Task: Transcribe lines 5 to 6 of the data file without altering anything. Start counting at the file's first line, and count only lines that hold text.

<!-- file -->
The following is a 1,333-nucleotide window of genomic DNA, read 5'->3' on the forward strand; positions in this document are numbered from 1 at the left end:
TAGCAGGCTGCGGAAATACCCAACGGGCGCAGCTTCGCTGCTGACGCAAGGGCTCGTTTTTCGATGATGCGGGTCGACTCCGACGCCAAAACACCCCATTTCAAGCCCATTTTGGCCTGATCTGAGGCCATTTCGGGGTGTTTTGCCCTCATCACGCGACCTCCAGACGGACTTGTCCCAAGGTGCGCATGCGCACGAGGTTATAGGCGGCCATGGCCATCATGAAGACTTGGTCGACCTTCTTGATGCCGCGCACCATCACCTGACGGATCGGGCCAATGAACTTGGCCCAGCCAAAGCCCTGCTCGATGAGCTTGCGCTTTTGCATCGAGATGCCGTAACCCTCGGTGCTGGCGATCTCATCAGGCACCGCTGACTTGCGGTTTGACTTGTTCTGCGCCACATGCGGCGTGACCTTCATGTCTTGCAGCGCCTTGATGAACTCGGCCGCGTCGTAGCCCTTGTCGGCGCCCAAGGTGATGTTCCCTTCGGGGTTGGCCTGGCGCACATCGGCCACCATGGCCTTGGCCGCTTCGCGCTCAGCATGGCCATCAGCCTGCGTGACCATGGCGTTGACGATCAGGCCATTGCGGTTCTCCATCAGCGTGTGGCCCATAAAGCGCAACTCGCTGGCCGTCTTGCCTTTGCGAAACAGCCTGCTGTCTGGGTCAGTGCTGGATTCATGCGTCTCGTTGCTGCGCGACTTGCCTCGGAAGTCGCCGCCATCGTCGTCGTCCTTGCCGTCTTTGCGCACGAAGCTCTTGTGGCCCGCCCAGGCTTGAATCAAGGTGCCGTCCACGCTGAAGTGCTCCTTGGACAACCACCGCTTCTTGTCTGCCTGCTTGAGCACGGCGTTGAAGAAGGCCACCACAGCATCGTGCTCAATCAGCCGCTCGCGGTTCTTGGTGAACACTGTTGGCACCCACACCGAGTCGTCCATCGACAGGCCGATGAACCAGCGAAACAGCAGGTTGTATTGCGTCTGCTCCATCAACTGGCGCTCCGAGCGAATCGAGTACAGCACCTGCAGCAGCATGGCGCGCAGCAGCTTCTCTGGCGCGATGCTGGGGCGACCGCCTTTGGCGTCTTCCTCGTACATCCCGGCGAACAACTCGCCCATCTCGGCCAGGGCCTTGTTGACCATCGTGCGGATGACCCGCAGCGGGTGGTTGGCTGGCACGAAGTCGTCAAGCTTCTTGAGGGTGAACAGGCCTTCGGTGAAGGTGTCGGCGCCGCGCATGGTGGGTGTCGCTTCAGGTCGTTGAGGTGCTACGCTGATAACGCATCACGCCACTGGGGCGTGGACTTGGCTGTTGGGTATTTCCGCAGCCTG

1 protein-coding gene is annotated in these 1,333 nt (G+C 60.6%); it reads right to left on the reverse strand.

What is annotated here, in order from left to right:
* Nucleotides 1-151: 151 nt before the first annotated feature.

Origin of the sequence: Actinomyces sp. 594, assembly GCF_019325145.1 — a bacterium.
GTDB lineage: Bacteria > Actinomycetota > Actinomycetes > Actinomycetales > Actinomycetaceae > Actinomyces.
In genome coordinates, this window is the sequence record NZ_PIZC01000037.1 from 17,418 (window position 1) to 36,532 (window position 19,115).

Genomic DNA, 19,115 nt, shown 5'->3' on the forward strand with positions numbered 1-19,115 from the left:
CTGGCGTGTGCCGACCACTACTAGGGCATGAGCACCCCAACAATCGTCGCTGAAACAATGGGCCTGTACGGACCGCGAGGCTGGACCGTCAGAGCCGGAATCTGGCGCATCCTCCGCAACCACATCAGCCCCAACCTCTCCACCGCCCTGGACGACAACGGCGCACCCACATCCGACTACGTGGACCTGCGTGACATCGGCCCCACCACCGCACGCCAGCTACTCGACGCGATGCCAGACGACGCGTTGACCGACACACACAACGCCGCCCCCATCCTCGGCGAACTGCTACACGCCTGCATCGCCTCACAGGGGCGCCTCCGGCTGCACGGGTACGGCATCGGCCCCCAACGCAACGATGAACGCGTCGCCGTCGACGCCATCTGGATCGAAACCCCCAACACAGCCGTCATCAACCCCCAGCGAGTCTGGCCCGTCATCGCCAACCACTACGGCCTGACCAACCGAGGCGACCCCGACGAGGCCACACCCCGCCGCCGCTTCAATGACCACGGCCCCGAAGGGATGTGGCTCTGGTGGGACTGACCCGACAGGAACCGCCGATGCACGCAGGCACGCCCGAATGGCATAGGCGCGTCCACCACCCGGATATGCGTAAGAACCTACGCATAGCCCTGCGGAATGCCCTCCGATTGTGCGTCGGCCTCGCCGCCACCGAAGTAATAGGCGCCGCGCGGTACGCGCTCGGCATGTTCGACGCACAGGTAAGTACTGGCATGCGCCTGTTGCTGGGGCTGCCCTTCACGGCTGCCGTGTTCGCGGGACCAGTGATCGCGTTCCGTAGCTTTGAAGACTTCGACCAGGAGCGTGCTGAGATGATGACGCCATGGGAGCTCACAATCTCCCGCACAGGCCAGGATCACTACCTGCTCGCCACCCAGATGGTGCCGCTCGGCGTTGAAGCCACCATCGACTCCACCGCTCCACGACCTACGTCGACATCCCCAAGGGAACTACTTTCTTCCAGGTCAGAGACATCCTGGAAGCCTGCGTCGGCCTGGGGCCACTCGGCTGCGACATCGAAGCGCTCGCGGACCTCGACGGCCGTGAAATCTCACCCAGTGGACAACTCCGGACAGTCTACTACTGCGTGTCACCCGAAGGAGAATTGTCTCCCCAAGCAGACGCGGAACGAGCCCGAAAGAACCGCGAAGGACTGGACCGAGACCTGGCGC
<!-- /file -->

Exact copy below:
* Nucleotides 1-151: 151 nt before the first annotated feature.

Origin of the sequence: Actinomyces sp. 594, assembly GCF_019325145.1 — a bacterium.